Types of Antique Cut Glass

By Deborah Harding
Candy dishes, cut glass
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Cut glass classified as antique was made from the mid 1600's to the early 1900's. It started off being blown by hand or into a mold to make what is called a blank onto which a pattern was drawn then etched into the glass with a grinding wheel. The newly cut glass was polished to make it sparkle like a thousand prisms. Cut glass was made in several countries including Czechoslovakia, Germany and England, and the most popular was made in America.

Bohemian Cut Glass

Perfume bottles, an example, cut glass products
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Bohemian cut glass is also known as Czech glass. It originally was considered a form of engraving done in Prague in the 1600s and was unpolished in the early days. Glass was carved by a large revolving stone with water running over the piece. The resulting cuts were ground down with sandstone, and then the piece was polished with wood disks also fed with water. Some Bohemian cut glass is colored or painted. It comes in the shape of vases, jars, bowls and perfume bottles, to name a few.

German Cut Glass

German cut glass was made like the Bohemian type. In 1680 modern style sparkling cut glass was produced in Nuremberg. Individual cuts were polished to make them look less engraved and more cut into the glass. German glass was very hard to cut and was often called carved glass. Decanters, cologne bottles, goblets, vases and steins with cut glass lids were very popular.

English Cut Glass

Victorian hat pin holders, cut glass
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Glassmakers in England and Ireland began making cut glass in the late 1600's and early 1700's. Most objects produced were flat, including plates and shallow bowls, unlike the European glass that had a convex shape. Clear glass was most often used, although some was painted. Motifs for the glass were often family coats of arms. The British used flint glass or lead crystal that had more luster than plain pressed glass, and it was much easier to cut. Coal furnaces were used instead of the wood-fired furnaces used by other glass makers and enabled the heat to be much higher. Goblets, glasses, bowls, vases and other vessels were examples of the more modern, highly polished cut glass.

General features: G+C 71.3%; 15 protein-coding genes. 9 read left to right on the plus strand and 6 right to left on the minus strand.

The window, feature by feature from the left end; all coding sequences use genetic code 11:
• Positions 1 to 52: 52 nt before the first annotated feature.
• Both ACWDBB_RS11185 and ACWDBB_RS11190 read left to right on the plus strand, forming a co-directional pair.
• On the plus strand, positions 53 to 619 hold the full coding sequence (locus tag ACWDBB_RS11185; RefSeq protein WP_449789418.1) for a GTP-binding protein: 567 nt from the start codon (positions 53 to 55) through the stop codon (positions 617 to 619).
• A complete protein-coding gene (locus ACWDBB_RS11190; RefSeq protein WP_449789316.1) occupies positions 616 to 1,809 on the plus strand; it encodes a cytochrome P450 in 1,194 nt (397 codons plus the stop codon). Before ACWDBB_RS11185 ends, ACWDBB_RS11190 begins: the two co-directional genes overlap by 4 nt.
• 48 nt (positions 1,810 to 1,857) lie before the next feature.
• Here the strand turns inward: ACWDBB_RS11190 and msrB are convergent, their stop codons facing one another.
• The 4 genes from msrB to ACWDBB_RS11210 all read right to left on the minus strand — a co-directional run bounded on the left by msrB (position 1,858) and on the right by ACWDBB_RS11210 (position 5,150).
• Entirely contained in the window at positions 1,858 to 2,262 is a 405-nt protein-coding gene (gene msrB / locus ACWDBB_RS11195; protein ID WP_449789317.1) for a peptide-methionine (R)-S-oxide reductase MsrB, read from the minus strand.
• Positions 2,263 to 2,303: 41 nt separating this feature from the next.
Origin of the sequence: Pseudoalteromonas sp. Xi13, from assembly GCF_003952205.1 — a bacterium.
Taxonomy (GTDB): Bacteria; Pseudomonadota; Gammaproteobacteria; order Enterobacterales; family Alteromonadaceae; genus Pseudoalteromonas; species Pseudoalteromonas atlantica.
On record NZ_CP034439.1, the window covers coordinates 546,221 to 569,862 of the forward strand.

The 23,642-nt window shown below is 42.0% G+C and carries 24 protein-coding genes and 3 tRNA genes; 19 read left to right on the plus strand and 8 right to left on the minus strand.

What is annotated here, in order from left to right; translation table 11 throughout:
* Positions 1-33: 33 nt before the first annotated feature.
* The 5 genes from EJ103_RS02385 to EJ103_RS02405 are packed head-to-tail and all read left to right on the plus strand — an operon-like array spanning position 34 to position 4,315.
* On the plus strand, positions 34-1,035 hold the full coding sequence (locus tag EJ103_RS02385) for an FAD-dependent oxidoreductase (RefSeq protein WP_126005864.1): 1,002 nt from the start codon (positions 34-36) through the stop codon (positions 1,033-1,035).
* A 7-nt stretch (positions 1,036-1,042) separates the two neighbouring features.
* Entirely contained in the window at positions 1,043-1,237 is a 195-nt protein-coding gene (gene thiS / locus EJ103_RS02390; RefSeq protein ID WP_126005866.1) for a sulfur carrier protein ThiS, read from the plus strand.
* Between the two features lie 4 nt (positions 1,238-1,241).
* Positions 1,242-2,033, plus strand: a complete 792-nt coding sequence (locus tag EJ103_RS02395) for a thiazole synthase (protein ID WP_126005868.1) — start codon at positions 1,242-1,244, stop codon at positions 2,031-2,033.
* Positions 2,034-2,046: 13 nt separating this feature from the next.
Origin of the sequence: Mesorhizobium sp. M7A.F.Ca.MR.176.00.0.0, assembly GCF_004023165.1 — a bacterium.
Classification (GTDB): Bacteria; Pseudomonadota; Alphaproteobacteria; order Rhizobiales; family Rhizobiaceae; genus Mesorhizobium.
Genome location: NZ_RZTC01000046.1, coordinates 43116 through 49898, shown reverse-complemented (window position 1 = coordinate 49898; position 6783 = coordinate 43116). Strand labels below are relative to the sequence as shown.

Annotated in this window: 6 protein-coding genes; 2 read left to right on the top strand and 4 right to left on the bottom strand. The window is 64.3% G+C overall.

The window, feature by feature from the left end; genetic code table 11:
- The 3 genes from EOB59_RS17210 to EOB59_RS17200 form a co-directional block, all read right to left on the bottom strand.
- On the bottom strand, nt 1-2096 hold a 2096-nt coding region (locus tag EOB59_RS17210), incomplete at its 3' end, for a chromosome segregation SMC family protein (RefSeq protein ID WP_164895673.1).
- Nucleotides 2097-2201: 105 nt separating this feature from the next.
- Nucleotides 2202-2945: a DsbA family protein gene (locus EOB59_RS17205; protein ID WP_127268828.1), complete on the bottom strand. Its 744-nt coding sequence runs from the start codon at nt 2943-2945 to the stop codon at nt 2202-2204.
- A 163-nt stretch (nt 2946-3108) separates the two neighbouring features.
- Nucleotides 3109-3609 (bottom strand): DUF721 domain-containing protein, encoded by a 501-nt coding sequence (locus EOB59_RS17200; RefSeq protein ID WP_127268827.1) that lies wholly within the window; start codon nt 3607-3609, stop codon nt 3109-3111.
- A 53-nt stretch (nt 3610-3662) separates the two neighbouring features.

American Cut Glass

There are two types of American cut glass. The earliest was made in the early 1800's in Pennsylvania. It was similar to English glass and was made into decanters, pitchers, vases, salt dishes, stemmed goblets, jars, dishes and more. There were many different patterns of geometric design including thistle, flute, lace and heart. American glass was clear at first because the colored type was considered to be gaudy, but later on color was added to some objects. In the 1900's brilliant cut glass came into being. Grinding wheels were electrified and cuts were deeper, more intricate and polished to a sheen. Glass was very heavy and had a very high lead content. The whole cut glass culture came to an end with World War I when manufacturing turned toward making utilitarian items and items for the war effort.

About the Author

Deborah Harding has been writing for over nine years. Beginning with cooking and gardening magazines, Harding then produced a gardening and cooking newsletter and website called Prymethyme Herbs in 1998. Published books include "Kidstuff" and "Green Guide to Herb Gardening." She has a Bachelor of Music from Youngstown State University and sings professionally.